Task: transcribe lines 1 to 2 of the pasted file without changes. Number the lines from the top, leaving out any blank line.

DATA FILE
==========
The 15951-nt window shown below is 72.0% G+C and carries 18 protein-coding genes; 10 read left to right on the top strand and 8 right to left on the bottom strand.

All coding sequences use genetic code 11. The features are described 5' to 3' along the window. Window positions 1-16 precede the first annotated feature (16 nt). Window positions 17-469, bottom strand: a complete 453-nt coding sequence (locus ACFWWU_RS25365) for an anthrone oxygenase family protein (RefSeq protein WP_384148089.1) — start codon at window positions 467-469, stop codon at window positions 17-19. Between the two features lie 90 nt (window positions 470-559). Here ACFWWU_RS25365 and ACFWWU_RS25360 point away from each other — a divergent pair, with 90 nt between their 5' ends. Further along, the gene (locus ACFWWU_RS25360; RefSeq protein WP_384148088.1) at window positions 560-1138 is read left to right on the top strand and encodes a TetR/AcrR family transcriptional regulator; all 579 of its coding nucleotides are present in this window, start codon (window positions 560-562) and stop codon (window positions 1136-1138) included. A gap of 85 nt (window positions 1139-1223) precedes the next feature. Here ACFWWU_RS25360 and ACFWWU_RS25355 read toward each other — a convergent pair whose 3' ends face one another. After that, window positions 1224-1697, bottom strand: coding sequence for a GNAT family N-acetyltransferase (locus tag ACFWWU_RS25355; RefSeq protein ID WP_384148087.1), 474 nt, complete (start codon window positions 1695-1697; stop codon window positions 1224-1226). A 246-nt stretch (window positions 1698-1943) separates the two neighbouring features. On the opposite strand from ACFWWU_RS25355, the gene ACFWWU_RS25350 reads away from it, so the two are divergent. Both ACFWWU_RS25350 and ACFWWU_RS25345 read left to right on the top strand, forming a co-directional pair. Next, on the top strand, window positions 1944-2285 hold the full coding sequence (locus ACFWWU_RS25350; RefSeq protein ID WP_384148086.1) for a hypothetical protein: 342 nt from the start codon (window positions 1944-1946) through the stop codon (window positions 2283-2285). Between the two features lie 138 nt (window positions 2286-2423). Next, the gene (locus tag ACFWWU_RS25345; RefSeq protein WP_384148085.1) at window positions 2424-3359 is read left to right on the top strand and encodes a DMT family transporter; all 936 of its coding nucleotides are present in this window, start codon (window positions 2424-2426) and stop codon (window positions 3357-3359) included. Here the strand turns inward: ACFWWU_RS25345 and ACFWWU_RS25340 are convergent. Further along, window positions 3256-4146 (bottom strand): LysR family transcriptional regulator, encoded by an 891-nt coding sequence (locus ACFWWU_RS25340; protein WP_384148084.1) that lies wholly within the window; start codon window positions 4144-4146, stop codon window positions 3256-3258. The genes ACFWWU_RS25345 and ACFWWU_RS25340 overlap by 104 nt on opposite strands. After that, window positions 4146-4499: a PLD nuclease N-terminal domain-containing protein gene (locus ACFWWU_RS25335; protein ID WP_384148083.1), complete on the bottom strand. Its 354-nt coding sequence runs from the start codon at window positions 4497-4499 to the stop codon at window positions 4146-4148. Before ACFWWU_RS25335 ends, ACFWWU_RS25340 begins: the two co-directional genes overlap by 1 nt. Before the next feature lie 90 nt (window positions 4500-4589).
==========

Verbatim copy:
The 15951-nt window shown below is 72.0% G+C and carries 18 protein-coding genes; 10 read left to right on the top strand and 8 right to left on the bottom strand.

All coding sequences use genetic code 11. The features are described 5' to 3' along the window. Window positions 1-16 precede the first annotated feature (16 nt). Window positions 17-469, bottom strand: a complete 453-nt coding sequence (locus ACFWWU_RS25365) for an anthrone oxygenase family protein (RefSeq protein WP_384148089.1) — start codon at window positions 467-469, stop codon at window positions 17-19. Between the two features lie 90 nt (window positions 470-559). Here ACFWWU_RS25365 and ACFWWU_RS25360 point away from each other — a divergent pair, with 90 nt between their 5' ends. Further along, the gene (locus ACFWWU_RS25360; RefSeq protein WP_384148088.1) at window positions 560-1138 is read left to right on the top strand and encodes a TetR/AcrR family transcriptional regulator; all 579 of its coding nucleotides are present in this window, start codon (window positions 560-562) and stop codon (window positions 1136-1138) included. A gap of 85 nt (window positions 1139-1223) precedes the next feature. Here ACFWWU_RS25360 and ACFWWU_RS25355 read toward each other — a convergent pair whose 3' ends face one another. After that, window positions 1224-1697, bottom strand: coding sequence for a GNAT family N-acetyltransferase (locus tag ACFWWU_RS25355; RefSeq protein ID WP_384148087.1), 474 nt, complete (start codon window positions 1695-1697; stop codon window positions 1224-1226). A 246-nt stretch (window positions 1698-1943) separates the two neighbouring features. On the opposite strand from ACFWWU_RS25355, the gene ACFWWU_RS25350 reads away from it, so the two are divergent. Both ACFWWU_RS25350 and ACFWWU_RS25345 read left to right on the top strand, forming a co-directional pair. Next, on the top strand, window positions 1944-2285 hold the full coding sequence (locus ACFWWU_RS25350; RefSeq protein ID WP_384148086.1) for a hypothetical protein: 342 nt from the start codon (window positions 1944-1946) through the stop codon (window positions 2283-2285). Between the two features lie 138 nt (window positions 2286-2423). Next, the gene (locus tag ACFWWU_RS25345; RefSeq protein WP_384148085.1) at window positions 2424-3359 is read left to right on the top strand and encodes a DMT family transporter; all 936 of its coding nucleotides are present in this window, start codon (window positions 2424-2426) and stop codon (window positions 3357-3359) included. Here the strand turns inward: ACFWWU_RS25345 and ACFWWU_RS25340 are convergent. Further along, window positions 3256-4146 (bottom strand): LysR family transcriptional regulator, encoded by an 891-nt coding sequence (locus ACFWWU_RS25340; protein WP_384148084.1) that lies wholly within the window; start codon window positions 4144-4146, stop codon window positions 3256-3258. The genes ACFWWU_RS25345 and ACFWWU_RS25340 overlap by 104 nt on opposite strands. After that, window positions 4146-4499: a PLD nuclease N-terminal domain-containing protein gene (locus ACFWWU_RS25335; protein ID WP_384148083.1), complete on the bottom strand. Its 354-nt coding sequence runs from the start codon at window positions 4497-4499 to the stop codon at window positions 4146-4148. Before ACFWWU_RS25335 ends, ACFWWU_RS25340 begins: the two co-directional genes overlap by 1 nt. Before the next feature lie 90 nt (window positions 4500-4589).